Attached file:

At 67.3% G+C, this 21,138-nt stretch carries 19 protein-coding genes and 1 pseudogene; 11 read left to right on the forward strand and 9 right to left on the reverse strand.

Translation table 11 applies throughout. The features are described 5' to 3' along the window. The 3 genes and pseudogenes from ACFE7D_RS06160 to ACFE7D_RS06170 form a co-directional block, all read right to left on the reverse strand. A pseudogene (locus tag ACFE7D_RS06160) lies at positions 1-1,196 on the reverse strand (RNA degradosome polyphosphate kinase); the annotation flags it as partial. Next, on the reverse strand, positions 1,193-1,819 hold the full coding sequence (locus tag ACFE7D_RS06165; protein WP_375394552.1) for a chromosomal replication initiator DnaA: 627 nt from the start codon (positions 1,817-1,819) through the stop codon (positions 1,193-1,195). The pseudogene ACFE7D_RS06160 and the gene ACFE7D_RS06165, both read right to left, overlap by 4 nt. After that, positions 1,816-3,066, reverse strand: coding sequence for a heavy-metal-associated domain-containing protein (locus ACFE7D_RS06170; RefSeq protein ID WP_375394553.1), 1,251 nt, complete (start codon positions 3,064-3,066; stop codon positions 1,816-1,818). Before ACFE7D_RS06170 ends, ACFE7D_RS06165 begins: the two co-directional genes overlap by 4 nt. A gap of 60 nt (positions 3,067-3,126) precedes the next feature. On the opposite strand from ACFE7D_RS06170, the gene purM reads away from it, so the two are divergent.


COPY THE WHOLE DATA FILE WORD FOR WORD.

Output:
At 67.3% G+C, this 21,138-nt stretch carries 19 protein-coding genes and 1 pseudogene; 11 read left to right on the forward strand and 9 right to left on the reverse strand.

Translation table 11 applies throughout. The features are described 5' to 3' along the window. The 3 genes and pseudogenes from ACFE7D_RS06160 to ACFE7D_RS06170 form a co-directional block, all read right to left on the reverse strand. A pseudogene (locus tag ACFE7D_RS06160) lies at positions 1-1,196 on the reverse strand (RNA degradosome polyphosphate kinase); the annotation flags it as partial. Next, on the reverse strand, positions 1,193-1,819 hold the full coding sequence (locus tag ACFE7D_RS06165; protein WP_375394552.1) for a chromosomal replication initiator DnaA: 627 nt from the start codon (positions 1,817-1,819) through the stop codon (positions 1,193-1,195). The pseudogene ACFE7D_RS06160 and the gene ACFE7D_RS06165, both read right to left, overlap by 4 nt. After that, positions 1,816-3,066, reverse strand: coding sequence for a heavy-metal-associated domain-containing protein (locus ACFE7D_RS06170; RefSeq protein ID WP_375394553.1), 1,251 nt, complete (start codon positions 3,064-3,066; stop codon positions 1,816-1,818). Before ACFE7D_RS06170 ends, ACFE7D_RS06165 begins: the two co-directional genes overlap by 4 nt. A gap of 60 nt (positions 3,067-3,126) precedes the next feature. On the opposite strand from ACFE7D_RS06170, the gene purM reads away from it, so the two are divergent.